1 The current economic crisis was caused by China. In warfare, you can bring an opponent to devastation by dropping bombs. China didn’t need war or bombs, it had a Weapon of Mass Financial Destruction, which proved far more powerful. By keeping a low value currency and lending cheap money to the West, it brought western economies to their knees for at least a decade. Cheap money caused the wrong decisions: consumers and businesses had cheap money to push housing and other asset prices ever higher, bankers had cheap money to gamble, and politicians cheap money to buy votes. Now as alcoholics with hangovers, we blame each other for our drinking binge, while the barman stands smugly in the corner, having served us ridiculously cheap drinks all night. Was it a deliberate Chinese strategy? All I can say is that no economist nor economic theory would have predicted a poor country lending huge amounts to rich countries at about 4 per cent, while economic opportunities at home were over 10 per cent.
2 The UK economy was saved by the weakness of the pound. For a long time £1 bought €1.50, now it buys less than €1.20. Similarly, against the dollar the pound dropped from $1.75 to $1.50 over the same period. With the global financial crisis dominating events, the devaluation has largely escaped public scrutiny. If the UK government had made a plan to devalue the pound by 20 per cent, there would have been widespread debate and maybe even protests from importers and the rest of Europe. With a floating and weak currency, the UK has quietly enjoyed what countries like Greece are desperate for. It means that wages and prices have been slashed in global terms and have remained competitive. Thank goodness the UK is not in the euro, or it may have been worse off than Greece. I’m amazed the eurosceptics don’t make more of it.
3 The “Arab Spring” – the evolution or revolution that started in Tunisia, transformed Egypt and is surging in Syria – was not really sparked by politics. It was sparked by food. Global food prices doubled through 2006 and 2007, and hungry people are unhappy people. This is an incidence of what I see as a fundamental phenomenon: economics leads politics. Thatcherism, another example, was a dose of medicine that was only tolerated because the British economy was a basket case by the late 1970s. France needs a Thatcher, but won’t get one until things get worse.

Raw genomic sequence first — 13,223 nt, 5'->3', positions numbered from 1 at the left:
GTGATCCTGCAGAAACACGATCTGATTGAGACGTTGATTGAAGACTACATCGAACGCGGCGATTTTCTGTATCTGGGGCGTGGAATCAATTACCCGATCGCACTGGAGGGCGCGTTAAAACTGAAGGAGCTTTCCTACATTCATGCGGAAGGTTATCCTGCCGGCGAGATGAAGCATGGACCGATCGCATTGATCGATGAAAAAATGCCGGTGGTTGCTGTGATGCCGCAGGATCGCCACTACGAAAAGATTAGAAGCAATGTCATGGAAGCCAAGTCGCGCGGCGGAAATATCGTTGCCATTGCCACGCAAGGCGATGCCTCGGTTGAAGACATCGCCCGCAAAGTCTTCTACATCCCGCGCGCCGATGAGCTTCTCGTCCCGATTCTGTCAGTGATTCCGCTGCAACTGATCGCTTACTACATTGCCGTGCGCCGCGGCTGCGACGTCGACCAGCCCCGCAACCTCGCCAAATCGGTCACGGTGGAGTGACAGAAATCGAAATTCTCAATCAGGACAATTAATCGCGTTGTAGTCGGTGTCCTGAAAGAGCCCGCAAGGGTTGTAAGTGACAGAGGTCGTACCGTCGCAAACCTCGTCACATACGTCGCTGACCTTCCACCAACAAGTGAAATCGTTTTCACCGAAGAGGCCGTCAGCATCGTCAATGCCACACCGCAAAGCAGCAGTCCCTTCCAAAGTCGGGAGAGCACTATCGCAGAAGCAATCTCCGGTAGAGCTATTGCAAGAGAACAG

4 Governments cannot be trusted to choose the size of the government deficit (or surplus). Instead, an independent, non-political board within the Treasury should set the levels of total spending and taxation, according to the prevailing economic cycle and without pandering to winning short-term votes. John Maynard Keynes taught that running deficits was an effective treatment for recessions, but governments have abused that in boom times. Gordon Brown’s worst achievement was his overspending, which left government finances perilously weak going into the current crisis. Brown’s greatest achievement came in 1997, when he gave the Bank of England complete freedom to set interest rates, free of political pressures. Now, the same should be done with the size of government. It would impose a new culture. No more “bottomless pit” and expectations that our kids should fund our lifestyle.
5 Wages will equalise around the world. It may take 20 years, 50 years or 100 years, but it is inevitable. With falling trade barriers and ever-greater mobility of production, finance and labour, it simply doesn’t make sense that workers will be paid dramatically more in one country than another. There will be an averaging of labour rates – real Western wages will fall relative to rising wages in the East and other emerging economies. With 2bn unskilled workers becoming “available” to the global economy, the gap between skilled and unskilled labour rates will widen. Expect more social dis-harmony, and make sure your kids are educated or entrepreneurial.
Richard Farleigh has operated as a business angel for many years, backing more early-stage companies than anyone else in the UK. www.farleigh.com